Most plants on land associate with arbuscular mycorrhizal (AM) fungi (subphylum: Glomeromycotina). These fungi can provide plants with access to important resources (i.e. phosphorus) while the plants provide the fungi with carbon. In both natural and managed ecosystems, plants are attacked by at least one, if not many, insect herbivores. For crop production, this can mean significant impacts on yield. The prophylactic application and reliance on many pesticides and fertilisers is unsustainable. As crop production must increase its sustainability the symbiosis between AM fungi and crop plants offers vast potential to increase plant growth, nutreint uptake and resistance to pests. This project will investigate how AM fungal community assemblage relates to plant defences against insect herbivores. This project will incorporate field-based (soil and root sampling), controlled-environment experimentation (glasshouse experiments) and lab-based analyses (amplicon sequencing) to disentangle how different AM fungi impact the defences of important Australian crop species.
arbuscular mycorrhizal fungi, microbial ecology, plant defence, pest protection, plant defence
Crop and Pasture Production,Ecology,Plant Biology
Centre for Crop Health
Principal Supervisor: Dr Adam Frew
Other Supervisors: Assoc Prof Andy Le Brocque
Investigation into Alternative Fuels
Description: With the limitations on fossil fuel reserves, alternative fuels need to be developed. The student will perform simulations and experiments on alternative fuels to determine the feasibility of an alt...
With the limitations on fossil fuel reserves, alternative fuels need to be developed. The student will perform simulations and experiments on alternative fuels to determine the feasibility of an alternative fuel to produce the performance and emissions that are needed for the fuel to be used as a standard fuel.
Alternative fuels; Engines; Experiment; Simulation
Automotive Engineering,Interdisciplinary Engineering,Mechanical Engineering
Computational Engineering and Science Research Centre,Institute for Agriculture and the Environment,National Centre for Engineering in Agriculture,School of Mechanical and Electrical Engineering
Principal Supervisor: Assoc Prof Andrew Wandel
Other Supervisors: Dr Saddam Hussen Al-Lwayzy, Professor Talal Yusaf
Airborne LiDAR Data and High Resolution Imagery for Natural Resource and Environmental Management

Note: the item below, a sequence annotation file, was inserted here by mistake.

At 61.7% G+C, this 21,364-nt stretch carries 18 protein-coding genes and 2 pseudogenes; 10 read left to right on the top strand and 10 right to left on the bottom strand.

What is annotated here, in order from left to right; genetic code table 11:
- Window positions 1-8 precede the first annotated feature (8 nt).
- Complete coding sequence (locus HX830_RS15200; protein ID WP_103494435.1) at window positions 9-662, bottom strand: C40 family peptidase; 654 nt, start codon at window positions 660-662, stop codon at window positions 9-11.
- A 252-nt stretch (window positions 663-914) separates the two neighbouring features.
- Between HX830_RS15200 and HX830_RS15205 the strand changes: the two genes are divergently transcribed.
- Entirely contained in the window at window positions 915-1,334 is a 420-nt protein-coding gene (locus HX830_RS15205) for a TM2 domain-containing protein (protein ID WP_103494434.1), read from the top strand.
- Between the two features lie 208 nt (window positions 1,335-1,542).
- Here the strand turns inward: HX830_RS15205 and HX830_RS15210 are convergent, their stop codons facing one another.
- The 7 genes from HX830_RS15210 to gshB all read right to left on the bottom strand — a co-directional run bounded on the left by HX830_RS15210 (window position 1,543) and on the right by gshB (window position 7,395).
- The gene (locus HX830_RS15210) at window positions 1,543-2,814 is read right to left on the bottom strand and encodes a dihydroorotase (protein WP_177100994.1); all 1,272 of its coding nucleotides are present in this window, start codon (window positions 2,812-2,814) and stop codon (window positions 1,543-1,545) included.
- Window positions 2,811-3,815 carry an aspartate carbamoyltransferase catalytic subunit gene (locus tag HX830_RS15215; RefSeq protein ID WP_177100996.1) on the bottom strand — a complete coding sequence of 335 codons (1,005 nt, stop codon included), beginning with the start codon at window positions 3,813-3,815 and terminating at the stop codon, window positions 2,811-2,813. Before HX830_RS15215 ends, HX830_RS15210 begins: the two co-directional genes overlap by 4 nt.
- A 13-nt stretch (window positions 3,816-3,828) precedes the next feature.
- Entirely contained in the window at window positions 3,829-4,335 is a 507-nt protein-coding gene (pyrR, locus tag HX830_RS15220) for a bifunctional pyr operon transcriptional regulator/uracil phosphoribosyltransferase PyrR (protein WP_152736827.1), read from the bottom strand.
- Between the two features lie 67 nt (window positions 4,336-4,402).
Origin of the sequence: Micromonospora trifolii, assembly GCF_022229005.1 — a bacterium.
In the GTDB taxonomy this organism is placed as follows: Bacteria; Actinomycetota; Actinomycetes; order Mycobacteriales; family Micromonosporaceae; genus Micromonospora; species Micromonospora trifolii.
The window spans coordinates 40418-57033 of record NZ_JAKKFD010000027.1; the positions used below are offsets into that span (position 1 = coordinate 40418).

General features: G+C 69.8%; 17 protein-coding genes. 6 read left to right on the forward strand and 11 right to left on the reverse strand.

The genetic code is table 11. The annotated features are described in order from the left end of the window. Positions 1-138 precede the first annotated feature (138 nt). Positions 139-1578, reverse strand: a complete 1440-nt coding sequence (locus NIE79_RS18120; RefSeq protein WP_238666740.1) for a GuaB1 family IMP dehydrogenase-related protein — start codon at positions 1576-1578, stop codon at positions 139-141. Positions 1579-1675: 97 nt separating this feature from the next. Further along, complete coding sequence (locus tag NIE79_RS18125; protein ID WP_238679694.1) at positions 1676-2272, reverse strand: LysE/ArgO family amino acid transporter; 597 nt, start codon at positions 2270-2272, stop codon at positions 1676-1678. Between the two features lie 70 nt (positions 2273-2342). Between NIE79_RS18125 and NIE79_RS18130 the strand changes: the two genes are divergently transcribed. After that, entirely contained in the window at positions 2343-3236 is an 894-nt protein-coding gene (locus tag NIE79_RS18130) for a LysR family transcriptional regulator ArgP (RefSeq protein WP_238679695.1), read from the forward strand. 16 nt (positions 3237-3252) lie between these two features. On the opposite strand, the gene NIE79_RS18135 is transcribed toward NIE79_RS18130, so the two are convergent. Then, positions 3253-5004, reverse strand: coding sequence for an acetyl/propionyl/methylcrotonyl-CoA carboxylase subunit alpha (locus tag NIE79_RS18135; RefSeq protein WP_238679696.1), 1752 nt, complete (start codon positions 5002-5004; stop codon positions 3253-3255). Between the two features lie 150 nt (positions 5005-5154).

Description: The rapid progress of remote sensing technologies provides scientists with new ways of solving conventional problems. Newly available high-resolution spatial data from various sensors such airborne L...
The rapid progress of remote sensing technologies provides scientists with new ways of solving conventional problems. Newly available high-resolution spatial data from various sensors such airborne LiDAR, WorldView-2 satellite, and UAV (unmanned aerial vehicle) offer capability of capturing and modelling spatial features in much more detail than ever before. Detailed description and modelling of natural and human phenomena is required for sustainable environmental management in adaption of climate changes. Advanced new remote sensing technologies and urgent requirement in reply with important environment problems inspire researchers to develop and test more reliable approaches to discover new knowledge for improvement of the applications of these new technologies in natural resource and environmental management. Candidate high degree research students can select topics which they are interested in from the following: • High quality DEM generation from LiDAR and high-resolution imagery for flood plain mapping and hydrological modelling; • Urban sprawl and land use/land cover change analysis; • Forest biophysical feature extraction and species identification; • Applications of UAV for mining industry or riparian ecosystem management; • Development of new algorithms and data processing methods for detection, interpretation, characterisation, and modelling of Earth surface features.
GIS, Remote Sensing, Spatial Science, LiDAR, Image Processing, UAV, Ecosystem, Agriculture, Forest, Land Use / Land Cover Change, Integration, Data Fusion.
Agriculture, Land and Farm Management,Environmental Science and Management,Geomatic Engineering
International Centre for Applied Climate Sciences,School of Civil Engineering and Surveying
Principal Supervisor: Dr Xiaoye Liu
Other Supervisors: Dr Zhenyu Zhang